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Fresh Virus Cases Push Hong Kong-Singapore Air Bubble to 2021

Fresh Virus Cases Push Hong Kong-Singapore Air Bubble to 2021
Travellers due to fly as part of the arrangement have been told to adjust their plans, Photo Credit: Yu Chun Christopher Wong / Shutterstock.com

The launch of the much-anticipated air travel arrangement was postponed a second time after Coronavirus cases in Hong Kong surged unprecedentedly

OT Staff
December 02 , 2020
02 Min Read

Travellers hoping to fly on the Hong Kong-Singapore route this December can go back to cursing the pandemic. The much-anticipated quarantine-free travel bubble between the two cities has been delayed yet again—this time beyond 2021.

The first flight in the resumption of air travel between the Asian hubs was supposed to operate on November 22 under the arrangement. However, after a spurt in COVID-19 cases in the special Chinese city, authorities in both places decided to delay the operation of flights on the route.

The Hong Kong-Singapore route is one of the busiest in Asia and the suspension in air travel due to the pandemic has had a debilitating effect on the aviation of both cities. Talks of this air bubble—which would do away with quarantining and instead only require flyers to test for COVID-19 before flying—began after both cities were relatively successful in containing Coronavirus cases as against countries such as the US.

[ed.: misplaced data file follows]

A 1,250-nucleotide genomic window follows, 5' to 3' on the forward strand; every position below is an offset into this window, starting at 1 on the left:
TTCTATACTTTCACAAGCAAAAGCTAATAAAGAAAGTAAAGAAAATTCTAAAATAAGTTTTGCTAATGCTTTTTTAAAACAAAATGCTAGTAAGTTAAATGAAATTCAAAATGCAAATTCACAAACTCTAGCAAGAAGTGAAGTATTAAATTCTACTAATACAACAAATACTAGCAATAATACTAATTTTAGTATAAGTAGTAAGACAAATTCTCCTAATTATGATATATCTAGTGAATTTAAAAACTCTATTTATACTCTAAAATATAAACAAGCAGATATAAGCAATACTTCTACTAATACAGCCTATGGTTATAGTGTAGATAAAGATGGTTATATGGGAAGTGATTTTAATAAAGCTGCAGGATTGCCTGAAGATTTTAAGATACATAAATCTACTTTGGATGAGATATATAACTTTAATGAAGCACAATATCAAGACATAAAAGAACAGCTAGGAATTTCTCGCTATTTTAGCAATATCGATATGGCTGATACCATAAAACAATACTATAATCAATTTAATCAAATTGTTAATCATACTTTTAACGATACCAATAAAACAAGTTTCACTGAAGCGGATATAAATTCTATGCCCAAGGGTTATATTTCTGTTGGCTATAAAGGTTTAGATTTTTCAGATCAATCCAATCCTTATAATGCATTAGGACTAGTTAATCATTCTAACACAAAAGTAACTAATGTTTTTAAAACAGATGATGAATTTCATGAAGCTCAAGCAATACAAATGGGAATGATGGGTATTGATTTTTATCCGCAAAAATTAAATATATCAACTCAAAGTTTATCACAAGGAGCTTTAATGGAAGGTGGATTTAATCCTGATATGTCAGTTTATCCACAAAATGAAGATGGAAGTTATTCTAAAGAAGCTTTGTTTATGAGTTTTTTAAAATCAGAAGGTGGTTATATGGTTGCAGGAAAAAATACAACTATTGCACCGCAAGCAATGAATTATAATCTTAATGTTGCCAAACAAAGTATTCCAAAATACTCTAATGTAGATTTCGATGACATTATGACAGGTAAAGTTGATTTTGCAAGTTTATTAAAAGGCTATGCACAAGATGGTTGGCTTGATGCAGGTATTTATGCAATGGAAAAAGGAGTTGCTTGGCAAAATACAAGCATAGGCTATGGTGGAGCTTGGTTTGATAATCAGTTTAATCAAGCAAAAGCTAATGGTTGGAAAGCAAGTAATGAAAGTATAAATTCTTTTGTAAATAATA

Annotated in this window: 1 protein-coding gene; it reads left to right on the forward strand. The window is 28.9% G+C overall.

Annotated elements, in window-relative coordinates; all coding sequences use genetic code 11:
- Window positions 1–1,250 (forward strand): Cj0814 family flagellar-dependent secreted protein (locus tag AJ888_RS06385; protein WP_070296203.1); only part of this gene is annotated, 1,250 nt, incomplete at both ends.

Read: What Does the Aviation Sector Have in Store

Hong Kong is being said to be headed towards a fourth wave of the pandemic

But a fresh surge in cases (that have now taken the mark to 6,500 from 5,389 as recorded on November 14) forced authorities to postpone the arrangement for at least two weeks (103 new cases were recorded on December 2). The date for the beginning of the resumption of air travel as part of this bubble was tentatively pushed to December 2020. However, with the situation only worsening, the authorities decided on a “further deferral of the [air travel bubble] was taken in view of the severity of the epidemic situation in Hong Kong”, according to an official statement. According to the South China Morning Post, the city was registering an average of 16.1 cases of unknown origin daily.

Read: Can Rapid Covid-19 Tests Before Flights Cut Down Quarantine 

It is worth noting that the terms of the arrangement always mandated that the deal would be called off if the pandemic got out of control in either city. The arrangement will be reviewed again in late December as to the next launch date for the air travel bubble between the major Asian transit centres. The success of this arrangement is also expected to have other tourism departments in the continent follow suit and revive travel and trade.


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